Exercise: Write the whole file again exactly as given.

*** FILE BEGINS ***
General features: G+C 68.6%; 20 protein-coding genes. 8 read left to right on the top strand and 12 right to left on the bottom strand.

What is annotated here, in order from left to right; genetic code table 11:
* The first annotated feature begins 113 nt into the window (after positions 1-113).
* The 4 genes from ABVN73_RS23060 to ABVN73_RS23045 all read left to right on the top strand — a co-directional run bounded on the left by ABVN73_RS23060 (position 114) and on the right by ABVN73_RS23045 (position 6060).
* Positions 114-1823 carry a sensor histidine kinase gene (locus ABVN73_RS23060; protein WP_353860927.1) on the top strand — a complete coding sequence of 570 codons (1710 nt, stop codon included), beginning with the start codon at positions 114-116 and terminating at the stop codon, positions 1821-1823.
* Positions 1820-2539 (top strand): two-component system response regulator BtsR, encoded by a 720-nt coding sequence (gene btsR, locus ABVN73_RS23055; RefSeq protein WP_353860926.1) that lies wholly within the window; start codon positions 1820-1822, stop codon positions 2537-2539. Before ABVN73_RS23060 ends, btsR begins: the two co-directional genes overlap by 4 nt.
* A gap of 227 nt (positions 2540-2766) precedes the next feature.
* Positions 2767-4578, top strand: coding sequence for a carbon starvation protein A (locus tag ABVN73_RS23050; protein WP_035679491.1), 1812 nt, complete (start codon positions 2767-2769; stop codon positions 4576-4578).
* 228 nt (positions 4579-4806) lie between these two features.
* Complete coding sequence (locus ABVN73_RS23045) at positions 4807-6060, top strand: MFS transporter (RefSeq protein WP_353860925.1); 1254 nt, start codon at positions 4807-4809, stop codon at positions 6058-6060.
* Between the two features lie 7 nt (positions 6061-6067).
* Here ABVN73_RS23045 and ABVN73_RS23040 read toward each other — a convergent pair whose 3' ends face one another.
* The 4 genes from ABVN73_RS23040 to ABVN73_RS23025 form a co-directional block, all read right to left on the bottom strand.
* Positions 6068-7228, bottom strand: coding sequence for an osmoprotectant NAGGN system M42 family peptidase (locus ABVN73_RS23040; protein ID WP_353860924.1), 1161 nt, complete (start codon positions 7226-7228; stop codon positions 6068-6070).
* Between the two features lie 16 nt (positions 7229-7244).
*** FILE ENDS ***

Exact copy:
General features: G+C 68.6%; 20 protein-coding genes. 8 read left to right on the top strand and 12 right to left on the bottom strand.

What is annotated here, in order from left to right; genetic code table 11:
* The first annotated feature begins 113 nt into the window (after positions 1-113).
* The 4 genes from ABVN73_RS23060 to ABVN73_RS23045 all read left to right on the top strand — a co-directional run bounded on the left by ABVN73_RS23060 (position 114) and on the right by ABVN73_RS23045 (position 6060).
* Positions 114-1823 carry a sensor histidine kinase gene (locus ABVN73_RS23060; protein WP_353860927.1) on the top strand — a complete coding sequence of 570 codons (1710 nt, stop codon included), beginning with the start codon at positions 114-116 and terminating at the stop codon, positions 1821-1823.
* Positions 1820-2539 (top strand): two-component system response regulator BtsR, encoded by a 720-nt coding sequence (gene btsR, locus ABVN73_RS23055; RefSeq protein WP_353860926.1) that lies wholly within the window; start codon positions 1820-1822, stop codon positions 2537-2539. Before ABVN73_RS23060 ends, btsR begins: the two co-directional genes overlap by 4 nt.
* A gap of 227 nt (positions 2540-2766) precedes the next feature.
* Positions 2767-4578, top strand: coding sequence for a carbon starvation protein A (locus tag ABVN73_RS23050; protein WP_035679491.1), 1812 nt, complete (start codon positions 2767-2769; stop codon positions 4576-4578).
* 228 nt (positions 4579-4806) lie between these two features.
* Complete coding sequence (locus ABVN73_RS23045) at positions 4807-6060, top strand: MFS transporter (RefSeq protein WP_353860925.1); 1254 nt, start codon at positions 4807-4809, stop codon at positions 6058-6060.
* Between the two features lie 7 nt (positions 6061-6067).
* Here ABVN73_RS23045 and ABVN73_RS23040 read toward each other — a convergent pair whose 3' ends face one another.
* The 4 genes from ABVN73_RS23040 to ABVN73_RS23025 form a co-directional block, all read right to left on the bottom strand.
* Positions 6068-7228, bottom strand: coding sequence for an osmoprotectant NAGGN system M42 family peptidase (locus ABVN73_RS23040; protein ID WP_353860924.1), 1161 nt, complete (start codon positions 7226-7228; stop codon positions 6068-6070).
* Between the two features lie 16 nt (positions 7229-7244).